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I have a node.js server application and a browser client. Sending ArrayBuffer data browser -> server works perfectly, but server -> browser results in a string "[object ArrayBuffer]" being received. This happens in the latest versions of both Chrome and Firefox.


var serverPort = 9867;

// dependencies
var webSocketServer = require('websocket').server;
var http = require('http');
var players = {};
var nextPlayerId = 0;

// create http server
var server = http.createServer(function(request, response) { });
server.listen(serverPort, function() {
    console.log((new Date()) + " Server is listening on port " + serverPort);

// create websocket server
var wServer = new webSocketServer({ httpServer: server });
// connection request callback
wServer.on('request', function(request) {
    var connection = request.accept(null, request.origin); 
    connection.binaryType = "arraybuffer";
    var player = {};
    player.connection = connection; = nextPlayerId;
    players[] = player;
    console.log((new Date()) + ' connect: ' +;

    // message received callback
    connection.on('message', function(message) {
        if (message.type == 'binary' && 'binaryData' in message && message.binaryData instanceof Buffer) {
            // this works! 


    // connection closed callback
    connection.on('close', function(connection) {
        console.log((new Date()) + ' disconnect: ' +;
        delete players[];

function loop() {
    var byteArray = new Uint8Array(2);
    byteArray[0] = 1;
    byteArray[0] = 2;
    for (var index in players) {
        var player = players[index];
        console.log('sending: ');

timerId = setInterval(loop, 500);   


<!DOCTYPE html>

    <script type="text/javascript">

    window.WebSocket = window.WebSocket || window.MozWebSocket;
    var connection = new WebSocket('ws://');
    connection.binaryType = "arraybuffer";

    // most important part - incoming messages
    connection.onmessage = function (event) {
        document.getElementById("log").innerHTML += typeof( + ' ';
        document.getElementById("log").innerHTML += + ' ';       
        if ( instanceof ArrayBuffer) {
            // string received instead of a buffer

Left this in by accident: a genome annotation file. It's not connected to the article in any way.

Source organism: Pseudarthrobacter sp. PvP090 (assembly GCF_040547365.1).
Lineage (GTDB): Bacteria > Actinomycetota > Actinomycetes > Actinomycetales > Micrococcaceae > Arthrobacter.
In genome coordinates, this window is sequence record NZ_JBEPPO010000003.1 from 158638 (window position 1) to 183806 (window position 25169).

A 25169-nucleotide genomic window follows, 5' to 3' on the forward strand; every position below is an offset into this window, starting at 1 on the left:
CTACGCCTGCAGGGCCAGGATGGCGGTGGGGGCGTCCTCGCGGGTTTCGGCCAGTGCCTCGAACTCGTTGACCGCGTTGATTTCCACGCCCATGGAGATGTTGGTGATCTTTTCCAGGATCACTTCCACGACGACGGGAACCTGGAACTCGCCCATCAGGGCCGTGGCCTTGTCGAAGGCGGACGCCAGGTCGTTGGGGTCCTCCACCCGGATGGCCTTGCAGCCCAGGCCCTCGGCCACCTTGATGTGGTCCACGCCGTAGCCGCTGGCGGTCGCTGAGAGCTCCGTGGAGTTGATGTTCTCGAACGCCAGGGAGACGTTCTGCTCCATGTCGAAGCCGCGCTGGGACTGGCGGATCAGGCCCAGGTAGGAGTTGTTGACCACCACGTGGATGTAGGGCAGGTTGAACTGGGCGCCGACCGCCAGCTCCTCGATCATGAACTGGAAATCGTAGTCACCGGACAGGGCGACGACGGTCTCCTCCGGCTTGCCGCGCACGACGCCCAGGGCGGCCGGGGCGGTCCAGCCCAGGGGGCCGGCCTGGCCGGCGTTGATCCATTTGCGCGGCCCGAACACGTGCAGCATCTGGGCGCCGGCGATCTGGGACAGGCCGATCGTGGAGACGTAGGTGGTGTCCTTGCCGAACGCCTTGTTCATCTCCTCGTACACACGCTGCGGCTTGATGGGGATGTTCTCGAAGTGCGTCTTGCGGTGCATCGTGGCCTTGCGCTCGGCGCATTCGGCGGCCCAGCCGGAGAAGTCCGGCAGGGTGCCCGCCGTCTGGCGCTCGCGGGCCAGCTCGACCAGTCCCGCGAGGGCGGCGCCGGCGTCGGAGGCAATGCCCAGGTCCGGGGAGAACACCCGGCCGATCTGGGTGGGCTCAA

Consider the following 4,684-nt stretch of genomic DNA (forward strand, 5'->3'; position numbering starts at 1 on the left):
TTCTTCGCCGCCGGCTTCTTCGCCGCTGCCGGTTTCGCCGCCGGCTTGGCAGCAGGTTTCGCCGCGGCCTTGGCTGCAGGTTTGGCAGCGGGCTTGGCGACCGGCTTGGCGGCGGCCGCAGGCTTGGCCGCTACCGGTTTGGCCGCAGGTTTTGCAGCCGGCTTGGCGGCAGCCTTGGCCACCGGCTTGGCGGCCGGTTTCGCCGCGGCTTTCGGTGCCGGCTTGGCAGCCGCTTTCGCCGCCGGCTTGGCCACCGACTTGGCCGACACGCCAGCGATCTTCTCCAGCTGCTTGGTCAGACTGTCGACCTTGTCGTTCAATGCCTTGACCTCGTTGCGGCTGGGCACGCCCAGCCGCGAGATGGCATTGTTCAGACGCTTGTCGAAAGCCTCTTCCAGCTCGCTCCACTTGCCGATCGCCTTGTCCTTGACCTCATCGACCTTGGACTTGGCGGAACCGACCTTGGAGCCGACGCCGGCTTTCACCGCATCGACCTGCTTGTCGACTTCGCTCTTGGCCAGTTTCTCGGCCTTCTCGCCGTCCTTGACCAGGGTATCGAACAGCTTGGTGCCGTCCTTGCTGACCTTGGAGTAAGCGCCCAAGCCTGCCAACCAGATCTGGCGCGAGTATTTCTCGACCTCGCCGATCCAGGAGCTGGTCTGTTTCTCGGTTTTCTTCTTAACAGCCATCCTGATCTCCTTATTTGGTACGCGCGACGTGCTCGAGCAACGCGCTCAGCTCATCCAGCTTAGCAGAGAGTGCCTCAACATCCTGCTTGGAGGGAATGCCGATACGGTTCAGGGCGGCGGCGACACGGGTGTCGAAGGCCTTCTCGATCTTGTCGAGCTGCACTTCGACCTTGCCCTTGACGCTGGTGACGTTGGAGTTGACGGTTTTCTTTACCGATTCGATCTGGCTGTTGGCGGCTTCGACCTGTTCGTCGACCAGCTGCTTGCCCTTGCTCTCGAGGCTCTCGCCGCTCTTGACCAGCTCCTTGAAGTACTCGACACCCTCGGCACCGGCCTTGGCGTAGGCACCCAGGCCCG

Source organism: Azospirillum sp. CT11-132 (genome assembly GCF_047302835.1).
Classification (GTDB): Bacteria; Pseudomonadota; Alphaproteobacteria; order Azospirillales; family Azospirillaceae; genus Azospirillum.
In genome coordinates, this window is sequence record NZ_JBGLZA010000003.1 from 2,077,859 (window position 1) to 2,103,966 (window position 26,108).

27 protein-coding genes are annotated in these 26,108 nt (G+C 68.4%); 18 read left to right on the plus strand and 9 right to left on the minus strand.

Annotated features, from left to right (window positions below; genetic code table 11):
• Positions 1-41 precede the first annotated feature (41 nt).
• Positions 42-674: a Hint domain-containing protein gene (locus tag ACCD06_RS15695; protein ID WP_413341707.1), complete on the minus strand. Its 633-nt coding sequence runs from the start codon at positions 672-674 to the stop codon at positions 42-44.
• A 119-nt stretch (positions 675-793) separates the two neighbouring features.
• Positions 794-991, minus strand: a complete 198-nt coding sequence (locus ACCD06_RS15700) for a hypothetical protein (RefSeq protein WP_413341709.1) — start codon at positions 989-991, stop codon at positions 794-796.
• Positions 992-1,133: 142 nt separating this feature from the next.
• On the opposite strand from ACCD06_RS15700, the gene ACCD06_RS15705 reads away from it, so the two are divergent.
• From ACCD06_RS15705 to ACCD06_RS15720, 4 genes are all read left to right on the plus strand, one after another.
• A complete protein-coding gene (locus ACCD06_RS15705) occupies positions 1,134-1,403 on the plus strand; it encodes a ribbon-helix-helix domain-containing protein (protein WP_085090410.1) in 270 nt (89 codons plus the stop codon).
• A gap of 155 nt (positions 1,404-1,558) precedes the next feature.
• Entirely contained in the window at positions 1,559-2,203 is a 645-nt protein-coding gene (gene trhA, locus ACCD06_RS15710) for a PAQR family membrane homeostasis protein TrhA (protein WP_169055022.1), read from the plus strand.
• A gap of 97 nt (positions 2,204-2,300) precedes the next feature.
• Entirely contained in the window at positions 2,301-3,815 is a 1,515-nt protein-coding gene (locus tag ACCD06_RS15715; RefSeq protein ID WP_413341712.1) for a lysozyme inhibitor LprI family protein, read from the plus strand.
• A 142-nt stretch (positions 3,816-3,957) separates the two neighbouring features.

window.onkeydown = function(e) {
        var byteArray = new Uint8Array(2);
        byteArray[0] = 1;
        byteArray[1] = e.keyCode;

    <div id='log'>Log: </div>


What am I doing wrong?


From the node.js websocket source:

WebSocketConnection.prototype.send = function(data, cb) {
    if (Buffer.isBuffer(data)) {
        this.sendBytes(data, cb);
    else if (typeof(data['toString']) === 'function') {
        this.sendUTF(data, cb);

So if you use an Uint8Array, it sends the data as a string, instead of using sendBytes, as sendBytes needs a Buffer object. As in the answer below, I need sendBytes. As I can't pass an ArrayBuffer to sendBytes, I did this on the server:

function loop() {
    var buffer = new Buffer(2);
    buffer[0] = 1;
    buffer[1] = 2;
    for (var index in players) {
        var player = players[index];
        console.log('sending: ');

Now it works.


While Chrome and Firefox websockets .send() a Uint8Array buffer as binary data, it seems node.js websockets send it as string data, and you need a Buffer buffer to send binary.

share|improve this question
Given that ArrayBuffer is not support in IE until version 10 (which most people don't have yet), why not just send textual data to the client and sidestep this problem? – John Zwinck Feb 23 '13 at 11:45
I want to use the minimum number of bytes possible as I will be sending data very quickly to multiple clients and I want to stay under 10 kB/s upstream total on the server including overhead. Seems like ArrayBuffer is perfect for that, I don't care whether it will ever work in IE honestly. I mainly need it to work in Chrome. – svinja Feb 23 '13 at 11:53
Take a look at this: – John Zwinck Feb 23 '13 at 11:55
Isn't that exactly what I'm doing in the code? I don't see the difference. – svinja Feb 23 '13 at 12:03
up vote 4 down vote accepted

send binary data use sendBytes() method.

share|improve this answer
I'm not exactly sure why this makes a difference, but it does seem to work (so long as the OP is willing to use a Node Buffer instead of a UInt8Array). – John Zwinck Feb 23 '13 at 12:36

I've been playing with websockets recently and at least this seems to work:

if( instanceof ArrayBuffer)
  var wordarray = new Uint16Array(;
  for (var i = 0; i < wordarray.length; i++) 
  console.log("End of binary message");  
  console.log("sending changes");  

Basically I'm just creating a new array based on

share|improve this answer

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